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The completion of the Shahpurkandi barrage has ignited a contentious issue between India and Pakistan, raising concerns over water usage and its implications for regional stability. The project, aimed at harnessing water resources for agricultural and domestic purposes, has halted the flow of water from the Ravi river to Pakistan, sparking accusations of ‘Water Terrorism’ from Pakistani media outlets.

In response to the diversion of water, a rally organized in Lahore called for a review of the longstanding Indus Waters Treaty between Pakistan and India. The treaty, which allocates water rights between the two countries, grants India exclusive control over the usage of Ravi river water. This disparity in water access has intensified tensions and fueled demands for a reassessment of the treaty terms.

The rally, as reported by The Dawn, underscored the urgent need to address environmental concerns arising from the altered water flow. Participants advocated for the restoration of natural river courses and called upon the government to take proactive measures to prevent the contamination of rivers, including the Ravi, by toxic sewage and industrial waste.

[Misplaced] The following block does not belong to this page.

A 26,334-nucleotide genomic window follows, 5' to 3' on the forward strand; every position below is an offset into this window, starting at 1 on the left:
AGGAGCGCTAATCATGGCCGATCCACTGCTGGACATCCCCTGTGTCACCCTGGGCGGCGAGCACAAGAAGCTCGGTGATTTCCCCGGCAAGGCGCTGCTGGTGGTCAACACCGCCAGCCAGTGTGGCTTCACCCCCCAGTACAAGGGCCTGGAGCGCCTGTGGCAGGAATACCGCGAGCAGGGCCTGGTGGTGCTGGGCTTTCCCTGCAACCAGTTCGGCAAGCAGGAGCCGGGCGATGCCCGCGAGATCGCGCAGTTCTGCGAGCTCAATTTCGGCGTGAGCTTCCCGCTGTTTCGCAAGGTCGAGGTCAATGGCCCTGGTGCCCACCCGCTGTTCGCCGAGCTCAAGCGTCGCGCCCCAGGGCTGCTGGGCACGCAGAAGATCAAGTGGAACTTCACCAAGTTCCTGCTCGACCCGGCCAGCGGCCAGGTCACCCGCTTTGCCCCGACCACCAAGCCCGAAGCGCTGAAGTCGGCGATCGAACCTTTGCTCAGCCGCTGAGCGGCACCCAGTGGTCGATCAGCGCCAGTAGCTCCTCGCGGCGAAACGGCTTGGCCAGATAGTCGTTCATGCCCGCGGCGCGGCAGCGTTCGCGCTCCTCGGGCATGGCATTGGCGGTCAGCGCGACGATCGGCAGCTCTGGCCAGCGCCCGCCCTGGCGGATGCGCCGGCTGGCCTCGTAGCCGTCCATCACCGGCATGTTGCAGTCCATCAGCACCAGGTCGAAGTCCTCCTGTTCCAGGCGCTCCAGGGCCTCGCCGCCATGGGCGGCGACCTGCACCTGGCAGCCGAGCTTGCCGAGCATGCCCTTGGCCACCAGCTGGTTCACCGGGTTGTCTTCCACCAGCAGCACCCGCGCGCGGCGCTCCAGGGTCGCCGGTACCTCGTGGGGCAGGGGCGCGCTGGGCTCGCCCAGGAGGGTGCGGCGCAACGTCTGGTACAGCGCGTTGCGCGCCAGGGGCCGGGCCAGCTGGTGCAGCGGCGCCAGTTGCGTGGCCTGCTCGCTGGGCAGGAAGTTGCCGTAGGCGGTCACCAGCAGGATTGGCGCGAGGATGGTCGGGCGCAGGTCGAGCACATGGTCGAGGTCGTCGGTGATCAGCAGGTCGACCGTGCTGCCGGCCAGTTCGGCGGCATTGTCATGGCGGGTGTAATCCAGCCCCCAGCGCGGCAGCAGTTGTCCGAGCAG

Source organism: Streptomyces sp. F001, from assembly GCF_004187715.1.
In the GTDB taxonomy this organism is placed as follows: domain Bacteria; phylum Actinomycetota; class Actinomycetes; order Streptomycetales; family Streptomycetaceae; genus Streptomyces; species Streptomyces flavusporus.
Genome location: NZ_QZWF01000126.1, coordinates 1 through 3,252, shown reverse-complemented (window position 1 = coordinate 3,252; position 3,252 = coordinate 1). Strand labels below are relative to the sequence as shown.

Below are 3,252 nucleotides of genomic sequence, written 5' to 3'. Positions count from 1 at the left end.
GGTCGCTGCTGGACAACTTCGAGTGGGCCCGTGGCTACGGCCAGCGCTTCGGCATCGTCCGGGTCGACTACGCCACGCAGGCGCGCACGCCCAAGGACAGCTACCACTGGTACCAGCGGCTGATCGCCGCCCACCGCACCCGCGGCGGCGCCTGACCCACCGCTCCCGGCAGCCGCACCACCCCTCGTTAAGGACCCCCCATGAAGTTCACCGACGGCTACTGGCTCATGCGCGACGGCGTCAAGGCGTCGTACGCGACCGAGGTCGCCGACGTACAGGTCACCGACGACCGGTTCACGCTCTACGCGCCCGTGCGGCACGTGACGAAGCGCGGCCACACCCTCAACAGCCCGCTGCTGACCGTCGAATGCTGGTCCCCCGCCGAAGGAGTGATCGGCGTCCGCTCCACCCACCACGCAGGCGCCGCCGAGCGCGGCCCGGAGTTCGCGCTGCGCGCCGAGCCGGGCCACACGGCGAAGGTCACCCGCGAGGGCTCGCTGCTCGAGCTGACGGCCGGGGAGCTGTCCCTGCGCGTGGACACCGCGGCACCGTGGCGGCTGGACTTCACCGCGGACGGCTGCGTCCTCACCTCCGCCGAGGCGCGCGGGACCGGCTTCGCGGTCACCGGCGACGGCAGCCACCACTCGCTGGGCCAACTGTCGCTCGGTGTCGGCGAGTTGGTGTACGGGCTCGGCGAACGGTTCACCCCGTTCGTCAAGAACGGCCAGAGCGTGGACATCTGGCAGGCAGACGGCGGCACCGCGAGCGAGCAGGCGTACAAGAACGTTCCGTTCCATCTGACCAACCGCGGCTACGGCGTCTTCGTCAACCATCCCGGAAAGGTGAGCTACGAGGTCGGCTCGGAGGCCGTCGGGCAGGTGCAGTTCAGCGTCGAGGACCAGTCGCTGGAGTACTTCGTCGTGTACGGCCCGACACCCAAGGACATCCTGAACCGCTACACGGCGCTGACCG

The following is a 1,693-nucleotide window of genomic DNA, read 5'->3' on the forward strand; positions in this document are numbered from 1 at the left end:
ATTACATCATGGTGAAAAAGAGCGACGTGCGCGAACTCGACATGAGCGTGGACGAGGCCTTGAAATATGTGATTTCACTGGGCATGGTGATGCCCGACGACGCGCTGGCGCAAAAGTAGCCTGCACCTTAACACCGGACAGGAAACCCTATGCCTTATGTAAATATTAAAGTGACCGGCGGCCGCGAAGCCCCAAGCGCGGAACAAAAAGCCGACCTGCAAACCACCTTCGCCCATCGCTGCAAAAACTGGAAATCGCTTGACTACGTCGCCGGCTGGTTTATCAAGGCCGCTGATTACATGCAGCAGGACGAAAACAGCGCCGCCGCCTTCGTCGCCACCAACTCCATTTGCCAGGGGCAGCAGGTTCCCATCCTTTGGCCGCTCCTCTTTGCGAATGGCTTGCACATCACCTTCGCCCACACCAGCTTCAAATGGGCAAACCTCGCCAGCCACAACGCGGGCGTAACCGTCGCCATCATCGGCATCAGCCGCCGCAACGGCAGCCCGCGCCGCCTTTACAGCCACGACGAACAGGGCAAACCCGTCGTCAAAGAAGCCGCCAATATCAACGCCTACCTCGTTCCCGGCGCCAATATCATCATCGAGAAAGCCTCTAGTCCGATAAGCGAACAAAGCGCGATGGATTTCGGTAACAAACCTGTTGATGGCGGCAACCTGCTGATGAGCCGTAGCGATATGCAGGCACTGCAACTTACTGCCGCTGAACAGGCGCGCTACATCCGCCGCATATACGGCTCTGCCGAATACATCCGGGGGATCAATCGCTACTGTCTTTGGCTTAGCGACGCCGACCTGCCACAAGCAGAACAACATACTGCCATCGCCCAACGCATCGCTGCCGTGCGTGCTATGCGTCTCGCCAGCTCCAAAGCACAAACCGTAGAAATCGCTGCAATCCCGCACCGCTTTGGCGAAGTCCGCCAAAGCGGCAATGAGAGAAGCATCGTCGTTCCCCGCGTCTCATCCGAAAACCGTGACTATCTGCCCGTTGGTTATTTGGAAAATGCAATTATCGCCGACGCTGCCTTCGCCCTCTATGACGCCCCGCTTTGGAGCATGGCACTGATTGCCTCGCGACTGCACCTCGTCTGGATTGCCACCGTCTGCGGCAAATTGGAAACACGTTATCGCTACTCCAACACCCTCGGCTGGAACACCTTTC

Furthermore, media reports from outlets such as have accused India of pursuing a ‘water terrorism’ agenda, citing the deliberate obstruction of water flow as a strategic tool to exert pressure on Pakistan. The narrative of ‘water terrorism’ reflects the deep-seated apprehensions surrounding water security in the region, where access to water resources is intricately linked to geopolitical dynamics and national interests.